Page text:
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Rob Mousley recounts the events from late February when a paddler was reported missing after going for his usual morning paddle… and the lessons that can be learnt from the ensuing tragedy.

Accident reports are easy to write when the story ends happily, but this one didn’t and it’s with a very heavy heart that I’m writing this, with a view to learning what we can from it.

What happened?

At 3pm on Friday afternoon 26 Feb, 2021, a 46-year-old set off on his own, to paddle in Bakoven Bay, Cape Town.

He was equipped with a PFD, a leash and he was paddling a Fenn Blue-Fin S. He had his keys in a waterproof pouch but didn’t have his mobile phone or any other communications gear.

At just before 7pm, the National Sea Rescue Institute was alerted that he was missing and that it was suspected that he might still be at sea.

The NSRI launched both land and sea searches, with three sea rescue craft conducting a search between Oudekraal and Table Bay until midnight. They resumed the search at dawn, assisted by the EMS/AMS Skymed rescue helicopter, which finally found the man’s body, still tethered to the ski on Saturday morning, some 4.5 nautical miles (8.3km west of Bantry Point).

Deceptive conditions

The southeaster blows directly offshore on the Atlantic coastline, and it can appear deceptively calm in the lee of the shore, close to the rocks. But a few hundred metres out to sea, the wind, accelerating down the mountainside, can be lashing the water with squalls of 50 knots or more. And, of course, those howling squalls can arrive without warning, as the southeaster grows in strength.

So, it’s possible for a paddler to feel safe in the sheltered water close to the rocks, but in extreme danger from the maelstrom of wind and spray, just a few hundred meters offshore.

Adding to the risk is the water temperature. Strong southeasters cause upwellings of cold water: as the warmer surface layer is blown offshore, it’s replaced by frigid water flowing up from the deep. On Saturday morning, the water temperature at Bakoven was 8.5°C.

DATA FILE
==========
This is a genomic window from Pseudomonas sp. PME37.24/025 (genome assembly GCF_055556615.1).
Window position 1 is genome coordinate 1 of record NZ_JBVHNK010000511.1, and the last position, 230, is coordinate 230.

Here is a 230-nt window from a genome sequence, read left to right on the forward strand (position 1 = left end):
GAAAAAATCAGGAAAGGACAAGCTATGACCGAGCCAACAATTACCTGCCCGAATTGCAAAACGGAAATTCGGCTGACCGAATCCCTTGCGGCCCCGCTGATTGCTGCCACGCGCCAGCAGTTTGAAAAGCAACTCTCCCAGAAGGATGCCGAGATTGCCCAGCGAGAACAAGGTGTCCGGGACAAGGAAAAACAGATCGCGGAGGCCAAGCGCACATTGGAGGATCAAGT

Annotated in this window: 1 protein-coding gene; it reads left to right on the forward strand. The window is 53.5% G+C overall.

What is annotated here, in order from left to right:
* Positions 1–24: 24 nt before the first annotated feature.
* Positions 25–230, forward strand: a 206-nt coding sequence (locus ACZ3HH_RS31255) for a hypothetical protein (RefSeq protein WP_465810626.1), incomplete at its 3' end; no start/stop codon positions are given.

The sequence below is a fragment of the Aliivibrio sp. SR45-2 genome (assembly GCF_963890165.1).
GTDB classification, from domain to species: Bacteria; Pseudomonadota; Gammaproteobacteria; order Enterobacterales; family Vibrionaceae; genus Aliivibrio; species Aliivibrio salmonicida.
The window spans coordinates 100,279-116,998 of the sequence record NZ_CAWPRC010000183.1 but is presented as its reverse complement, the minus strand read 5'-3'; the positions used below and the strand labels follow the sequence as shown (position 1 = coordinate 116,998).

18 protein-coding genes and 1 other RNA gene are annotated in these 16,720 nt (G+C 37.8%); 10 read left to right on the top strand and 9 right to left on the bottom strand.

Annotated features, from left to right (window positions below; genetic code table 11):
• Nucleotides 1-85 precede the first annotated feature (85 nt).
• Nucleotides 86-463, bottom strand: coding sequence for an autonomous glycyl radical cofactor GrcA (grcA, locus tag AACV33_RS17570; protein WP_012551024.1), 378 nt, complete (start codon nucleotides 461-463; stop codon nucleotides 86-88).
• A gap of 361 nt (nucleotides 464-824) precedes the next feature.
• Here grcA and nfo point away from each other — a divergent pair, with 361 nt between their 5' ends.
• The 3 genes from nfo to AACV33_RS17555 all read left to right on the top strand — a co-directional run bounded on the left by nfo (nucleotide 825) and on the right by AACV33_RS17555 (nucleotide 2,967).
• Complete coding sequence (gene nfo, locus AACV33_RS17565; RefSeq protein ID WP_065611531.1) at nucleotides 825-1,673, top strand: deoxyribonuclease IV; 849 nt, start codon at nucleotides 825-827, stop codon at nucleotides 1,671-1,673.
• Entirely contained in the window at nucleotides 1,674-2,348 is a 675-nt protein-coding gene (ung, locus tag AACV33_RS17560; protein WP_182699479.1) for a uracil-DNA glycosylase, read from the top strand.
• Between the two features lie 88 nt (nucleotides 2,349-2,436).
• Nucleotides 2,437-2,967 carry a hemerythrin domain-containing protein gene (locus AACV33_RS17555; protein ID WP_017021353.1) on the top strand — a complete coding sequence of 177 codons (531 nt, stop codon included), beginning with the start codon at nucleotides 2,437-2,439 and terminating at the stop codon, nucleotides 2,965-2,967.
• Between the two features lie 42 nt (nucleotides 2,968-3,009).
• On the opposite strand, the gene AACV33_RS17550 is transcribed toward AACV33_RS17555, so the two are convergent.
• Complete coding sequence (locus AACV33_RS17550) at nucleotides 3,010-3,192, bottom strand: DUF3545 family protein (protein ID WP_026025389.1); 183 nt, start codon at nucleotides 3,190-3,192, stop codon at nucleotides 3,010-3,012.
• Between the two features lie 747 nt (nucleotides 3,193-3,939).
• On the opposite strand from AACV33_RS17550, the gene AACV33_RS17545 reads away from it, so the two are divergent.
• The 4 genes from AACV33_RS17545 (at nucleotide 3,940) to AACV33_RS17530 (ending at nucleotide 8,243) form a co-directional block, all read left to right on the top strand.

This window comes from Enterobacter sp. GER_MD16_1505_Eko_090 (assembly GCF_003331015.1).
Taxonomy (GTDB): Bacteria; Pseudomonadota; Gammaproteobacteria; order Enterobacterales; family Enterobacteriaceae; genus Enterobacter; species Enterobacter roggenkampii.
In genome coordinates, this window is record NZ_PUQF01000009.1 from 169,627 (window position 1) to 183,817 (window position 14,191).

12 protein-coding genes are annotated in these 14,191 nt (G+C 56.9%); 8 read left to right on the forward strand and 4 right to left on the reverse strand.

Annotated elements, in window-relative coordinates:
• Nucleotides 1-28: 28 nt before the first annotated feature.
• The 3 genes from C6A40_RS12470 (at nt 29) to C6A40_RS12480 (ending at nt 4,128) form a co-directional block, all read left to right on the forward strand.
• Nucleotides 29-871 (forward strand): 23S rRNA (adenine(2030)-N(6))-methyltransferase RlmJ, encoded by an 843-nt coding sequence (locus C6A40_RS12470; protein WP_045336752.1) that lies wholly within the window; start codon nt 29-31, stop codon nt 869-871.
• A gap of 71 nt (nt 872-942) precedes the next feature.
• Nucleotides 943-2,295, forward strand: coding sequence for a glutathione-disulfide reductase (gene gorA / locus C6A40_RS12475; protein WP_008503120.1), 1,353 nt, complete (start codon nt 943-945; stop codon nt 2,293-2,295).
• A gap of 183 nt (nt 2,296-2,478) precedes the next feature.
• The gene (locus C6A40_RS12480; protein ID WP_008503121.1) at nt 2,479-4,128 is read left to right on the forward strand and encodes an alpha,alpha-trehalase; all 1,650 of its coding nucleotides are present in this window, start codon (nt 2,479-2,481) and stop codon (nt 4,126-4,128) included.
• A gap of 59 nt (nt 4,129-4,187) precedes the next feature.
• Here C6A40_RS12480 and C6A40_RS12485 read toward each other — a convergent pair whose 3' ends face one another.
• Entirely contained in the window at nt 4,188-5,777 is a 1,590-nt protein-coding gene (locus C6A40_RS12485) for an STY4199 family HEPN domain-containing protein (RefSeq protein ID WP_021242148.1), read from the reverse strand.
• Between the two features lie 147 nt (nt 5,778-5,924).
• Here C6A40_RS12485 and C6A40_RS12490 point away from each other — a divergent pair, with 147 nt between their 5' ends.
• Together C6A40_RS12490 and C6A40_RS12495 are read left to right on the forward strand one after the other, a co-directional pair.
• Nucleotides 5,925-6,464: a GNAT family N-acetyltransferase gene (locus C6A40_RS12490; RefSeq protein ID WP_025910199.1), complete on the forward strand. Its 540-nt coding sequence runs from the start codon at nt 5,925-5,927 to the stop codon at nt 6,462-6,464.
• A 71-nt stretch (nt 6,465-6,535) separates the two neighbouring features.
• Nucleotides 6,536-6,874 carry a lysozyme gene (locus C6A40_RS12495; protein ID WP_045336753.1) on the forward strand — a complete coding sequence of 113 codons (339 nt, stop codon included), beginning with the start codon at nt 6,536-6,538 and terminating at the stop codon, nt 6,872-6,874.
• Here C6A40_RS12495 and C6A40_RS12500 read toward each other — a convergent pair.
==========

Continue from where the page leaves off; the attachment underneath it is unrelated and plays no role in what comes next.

One can only speculate what happened, but it wouldn’t be the first time that a paddler has been caught out by the conditions on the Atlantic side of the peninsula.He could easily have strayed just a little too far out to sea, or simply been caught by a squall close to shore. Once in the water, he’d have a very short time to remount before becoming too cold to do so.

The further he drifted out to sea, the stronger the squalls and the more difficult it would be to paddle back into them.

The aftermath

The only possible upside to this tragedy is to consider the lessons that can be learned. There are two key factors in this tragedy: the weather conditions and the inability to call for help

Weather Conditions

Paddlers frequently neglect to consider weather conditions – and specifically how quickly they can change.For example, our “Reverse Miller’s Run” from Fish Hoek to Miller’s Point is often regarded as the “soft” version of the route because the waves are smaller – and only start some distance into the run. But the north-westerly blows slightly offshore, and on rare occasions (it’s happened only a couple of times to me) the wind sometimes swings directly offshore some 2km from Miller’s Point and increases dramatically in strength. Then you have to be capable of paddling diagonally side-on to the wind and waves.

It’s not just the weather forecast that you need to be aware of, but the water temperature, the local conditions (for example, the wind funnelling down the side of a mountain) and the possibility of unexpected changes.

Calling for help

There’s a strong ethos (and rightly so) among the surfski community towards the idea of self-rescue.

But anyone can find themselves in trouble. While accidents frequently involve novices, I know personally of a number of incidents where very experienced paddlers too have found themselves in potentially fatal situations, where self-rescue is impossible and it’s necessary to call for help.

The SafeTrx tracker app for mobile phones is a zero-cost option, directly supported by the NSRI. When you trigger an emergency on the app, it connects directly with the NSRI’s Emergency Operations Centre.SafeTrx has already been used successfully in numerous rescues around South Africa.

Just like every other piece of equipment, however, it’s not a 100% guaranteed silver bullet and you’ll increase your odds of survival with every other piece of safety gear that you carry.

Minimizing the risks

By its nature, surfski paddling will never be a 100% risk-free sport, but we can minimize the risk by making better decisions.

My hope is that this awful tragedy might have at least some positive outcomes in helping us to focus on those decisions.

Our sincere condolences to the paddler’s friends and loved ones.

The NSRI’s free RSA SafeTrx application is available to download from the Apple App Store and Google Play Store

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